There is no doubt that religion is a significant topic of conversation and debate. With a wide variety of faiths, belief systems and principles in the world, there are plenty of opportunities to share opinions, discuss, and provide commentary. Columnists that work for religious publications are paid to share their thoughts on culture, politics, family dynamics, business, entertainment and lifestyle as it relates to faith. Having a solid educational background and life experience often gives columnists an authoritative voice and perspective to the topics they write about, which helps build a reliable, regular following or audience.

Job Activities & Responsibilities

Unlike journalists and reporters (who are generally held to a high standard of fact-based writing), columnists are paid to give their two cents about the subject they write. Faith-based columnists write short essays, articles and online posts, as well as answer Q&A’s for one or more publications. The work of the average columnist is often syndicated, and distributed to multiple news outlets. However, in the case of a faith-based columnist, their work may be limited to a specific church, faith, school, or other smaller circle of readers. Some columnists write every day or follow a Monday/Wednesday/Friday schedule, while others supply content for weekly or once-a-month columns. Other routine tasks associated with this profession include:

  • Demonstrating a grasp of current issues affecting a denomination
  • Writing in an individual, authentic, opinion-based, tone of voice
  • Being able to produce copy quickly, when needed
  • Interacting with readers (online comments, responding to questions, answering letters)
  • Being available to submit copy on evenings, weekends and holidays


Anyone who is able to demonstrate the ability to write engaging copy, analyze topics, and connect with readers can become a columnist, but the majority of religious-focused magazines, newspapers and other media outlets prefer to hire someone with at least a bachelor’s degree in theology, communications, or journalism.

Step by Step: How to Become a Faith-Based Columnist

1. Earn a college degree. Although a college education is not a requirement of all online and offline publications; most prefer to hire columnists who hold at least a bachelor’s degree. An educational background in theology, English, journalism, writing, and/or communications is ideal. There are also schools that offer coursework in column- and opinion writing.

2. Build skills and knowledge helpful for managing a column. Individuals often gain valuable experience while in college. Choose courses that strengthen research-, analytical-, critical- thinking, interviewing- and writing skills. Take a grammar class. Aspiring columnists seeking to work for magazines and newspapers should know the style guidelines typically used for a specific publication. The Associated Press Stylebook is oftentimes a publisher’s style of choice.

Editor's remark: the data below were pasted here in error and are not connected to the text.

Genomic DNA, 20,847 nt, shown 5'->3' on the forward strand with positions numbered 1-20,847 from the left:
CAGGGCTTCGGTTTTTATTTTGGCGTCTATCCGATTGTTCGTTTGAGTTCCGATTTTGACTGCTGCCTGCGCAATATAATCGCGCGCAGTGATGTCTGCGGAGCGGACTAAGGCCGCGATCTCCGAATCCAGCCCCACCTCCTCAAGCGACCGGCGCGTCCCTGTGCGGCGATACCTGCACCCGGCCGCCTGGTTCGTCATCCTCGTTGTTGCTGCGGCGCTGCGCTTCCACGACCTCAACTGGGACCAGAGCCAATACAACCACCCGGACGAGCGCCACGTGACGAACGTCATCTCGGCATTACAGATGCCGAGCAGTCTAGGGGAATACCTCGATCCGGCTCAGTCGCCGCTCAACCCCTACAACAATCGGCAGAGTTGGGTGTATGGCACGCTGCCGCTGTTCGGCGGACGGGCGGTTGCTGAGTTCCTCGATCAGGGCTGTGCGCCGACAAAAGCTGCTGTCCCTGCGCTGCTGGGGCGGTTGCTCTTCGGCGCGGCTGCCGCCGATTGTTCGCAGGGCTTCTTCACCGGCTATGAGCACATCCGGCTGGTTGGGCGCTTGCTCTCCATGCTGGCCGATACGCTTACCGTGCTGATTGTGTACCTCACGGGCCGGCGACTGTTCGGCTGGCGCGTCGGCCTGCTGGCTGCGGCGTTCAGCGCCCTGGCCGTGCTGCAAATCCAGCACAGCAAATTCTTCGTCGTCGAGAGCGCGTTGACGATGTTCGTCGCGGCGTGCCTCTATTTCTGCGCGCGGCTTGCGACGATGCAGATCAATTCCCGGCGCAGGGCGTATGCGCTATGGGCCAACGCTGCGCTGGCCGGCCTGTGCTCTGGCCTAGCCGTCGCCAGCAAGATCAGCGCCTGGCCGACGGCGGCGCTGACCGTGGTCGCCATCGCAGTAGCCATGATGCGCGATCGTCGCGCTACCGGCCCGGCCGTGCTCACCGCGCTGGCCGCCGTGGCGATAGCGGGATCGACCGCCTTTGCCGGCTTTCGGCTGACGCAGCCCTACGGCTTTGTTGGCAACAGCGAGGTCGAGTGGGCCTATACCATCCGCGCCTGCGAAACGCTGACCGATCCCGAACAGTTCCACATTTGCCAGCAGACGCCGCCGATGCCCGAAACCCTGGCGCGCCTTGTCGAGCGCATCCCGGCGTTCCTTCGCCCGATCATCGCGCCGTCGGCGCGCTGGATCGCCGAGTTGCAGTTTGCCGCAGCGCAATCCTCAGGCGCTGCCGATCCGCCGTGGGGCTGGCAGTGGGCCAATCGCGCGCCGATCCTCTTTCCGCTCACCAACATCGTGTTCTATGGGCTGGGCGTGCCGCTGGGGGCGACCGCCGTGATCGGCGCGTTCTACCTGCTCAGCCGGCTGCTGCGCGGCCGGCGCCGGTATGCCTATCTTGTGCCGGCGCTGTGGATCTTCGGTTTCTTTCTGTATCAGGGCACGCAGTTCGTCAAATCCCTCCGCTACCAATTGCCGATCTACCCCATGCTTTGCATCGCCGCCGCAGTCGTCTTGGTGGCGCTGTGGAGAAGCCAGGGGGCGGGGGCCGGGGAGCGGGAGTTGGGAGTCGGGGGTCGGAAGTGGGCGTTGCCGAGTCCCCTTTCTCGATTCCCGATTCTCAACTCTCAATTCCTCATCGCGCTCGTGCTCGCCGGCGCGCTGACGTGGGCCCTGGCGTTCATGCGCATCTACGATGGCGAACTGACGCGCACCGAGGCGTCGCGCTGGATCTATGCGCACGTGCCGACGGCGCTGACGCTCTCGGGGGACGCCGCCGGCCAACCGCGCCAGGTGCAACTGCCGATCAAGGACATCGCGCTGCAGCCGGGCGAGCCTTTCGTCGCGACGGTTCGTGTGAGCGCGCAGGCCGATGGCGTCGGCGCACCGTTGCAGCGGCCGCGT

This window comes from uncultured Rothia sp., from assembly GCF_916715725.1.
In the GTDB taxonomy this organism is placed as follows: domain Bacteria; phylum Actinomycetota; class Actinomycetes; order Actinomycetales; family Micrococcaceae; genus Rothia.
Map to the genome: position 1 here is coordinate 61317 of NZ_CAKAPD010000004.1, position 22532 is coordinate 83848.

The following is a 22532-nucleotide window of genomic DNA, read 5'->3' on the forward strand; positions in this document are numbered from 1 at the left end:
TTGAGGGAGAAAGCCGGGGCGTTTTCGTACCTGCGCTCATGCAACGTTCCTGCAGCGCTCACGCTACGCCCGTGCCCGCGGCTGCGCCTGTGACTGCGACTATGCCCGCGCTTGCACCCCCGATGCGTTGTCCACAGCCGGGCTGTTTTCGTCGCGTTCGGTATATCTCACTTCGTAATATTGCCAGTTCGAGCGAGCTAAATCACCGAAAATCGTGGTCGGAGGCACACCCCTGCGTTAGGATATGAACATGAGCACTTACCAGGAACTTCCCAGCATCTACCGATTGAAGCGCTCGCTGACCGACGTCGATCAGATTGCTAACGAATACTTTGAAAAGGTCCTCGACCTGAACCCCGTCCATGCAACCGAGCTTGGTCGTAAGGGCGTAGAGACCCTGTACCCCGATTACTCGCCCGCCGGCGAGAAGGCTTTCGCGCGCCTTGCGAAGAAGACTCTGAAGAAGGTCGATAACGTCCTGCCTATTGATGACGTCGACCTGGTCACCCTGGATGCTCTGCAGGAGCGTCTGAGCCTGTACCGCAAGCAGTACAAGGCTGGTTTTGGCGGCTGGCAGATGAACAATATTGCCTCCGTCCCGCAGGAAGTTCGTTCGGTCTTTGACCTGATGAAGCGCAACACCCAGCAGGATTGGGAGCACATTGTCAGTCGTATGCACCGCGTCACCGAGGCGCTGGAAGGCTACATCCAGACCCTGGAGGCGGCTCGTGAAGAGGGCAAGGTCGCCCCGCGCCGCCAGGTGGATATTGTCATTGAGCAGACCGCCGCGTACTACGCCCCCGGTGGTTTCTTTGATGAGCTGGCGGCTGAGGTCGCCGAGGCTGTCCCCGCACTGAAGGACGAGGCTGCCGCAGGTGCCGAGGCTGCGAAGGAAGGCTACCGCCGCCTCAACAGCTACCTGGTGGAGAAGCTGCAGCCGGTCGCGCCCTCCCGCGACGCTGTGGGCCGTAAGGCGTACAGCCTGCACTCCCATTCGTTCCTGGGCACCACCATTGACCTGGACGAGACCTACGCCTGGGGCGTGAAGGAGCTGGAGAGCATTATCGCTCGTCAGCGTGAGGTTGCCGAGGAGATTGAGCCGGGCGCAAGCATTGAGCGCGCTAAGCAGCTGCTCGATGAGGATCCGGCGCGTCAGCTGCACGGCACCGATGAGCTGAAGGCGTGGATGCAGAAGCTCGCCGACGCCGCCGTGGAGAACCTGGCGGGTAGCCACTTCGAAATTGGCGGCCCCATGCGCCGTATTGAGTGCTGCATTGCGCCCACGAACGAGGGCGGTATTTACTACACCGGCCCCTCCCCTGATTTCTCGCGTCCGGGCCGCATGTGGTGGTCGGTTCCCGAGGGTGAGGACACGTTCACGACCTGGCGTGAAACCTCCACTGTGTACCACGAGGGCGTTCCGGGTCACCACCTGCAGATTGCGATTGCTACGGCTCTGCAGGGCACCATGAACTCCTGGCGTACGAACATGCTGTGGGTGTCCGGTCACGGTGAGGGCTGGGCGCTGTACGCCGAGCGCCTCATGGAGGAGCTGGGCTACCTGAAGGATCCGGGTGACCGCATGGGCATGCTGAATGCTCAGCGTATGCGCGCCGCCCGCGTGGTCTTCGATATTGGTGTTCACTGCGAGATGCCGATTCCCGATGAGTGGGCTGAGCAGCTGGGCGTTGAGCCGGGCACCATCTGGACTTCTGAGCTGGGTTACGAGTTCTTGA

3. Get hands-on experience as a columnist. Joining the school newspaper, and contributing as a columnist provides an excellent snapshot of what to expect in the career field. College students often participate in skill-building activities and experiences, such as attending a writing workshop or conference. Pursue an internship or mentorship with a columnist, to learn the ropes and fine-tune writing skills and personal style further.

4. Launch a blog or website. Any kind of writing helps improve the skill of a columnist, but having a blog is two-fold. Not only does launching a personal blog that shares religious commentary helps sharpen writing skills, but also builds an audience that may eventually follow a future column. Following significant topics of denominational interest keeps blog content fresh, as well as allows an aspiring columnist to stay current with his or her readers.

5. Use all education, experience or training to your advantage. Not every faith-based columnist pursues a humanities-related education, but instead, follows a different path. There are positions available that integrate religion and any other subject imaginable. Political science majors can provide commentary on today’s political issues as it relates to religion. Theology professors and other educators can provide a scholarly view. Former ministers and priests may contribute as a guest or full-time columnist. Social workers, counselors, and psychologists with a religious background or theology degree can become an advice columnist. It is also not uncommon for an employer to give preference to job applicants who have work experience in a related field, such as news reporters and theology professors.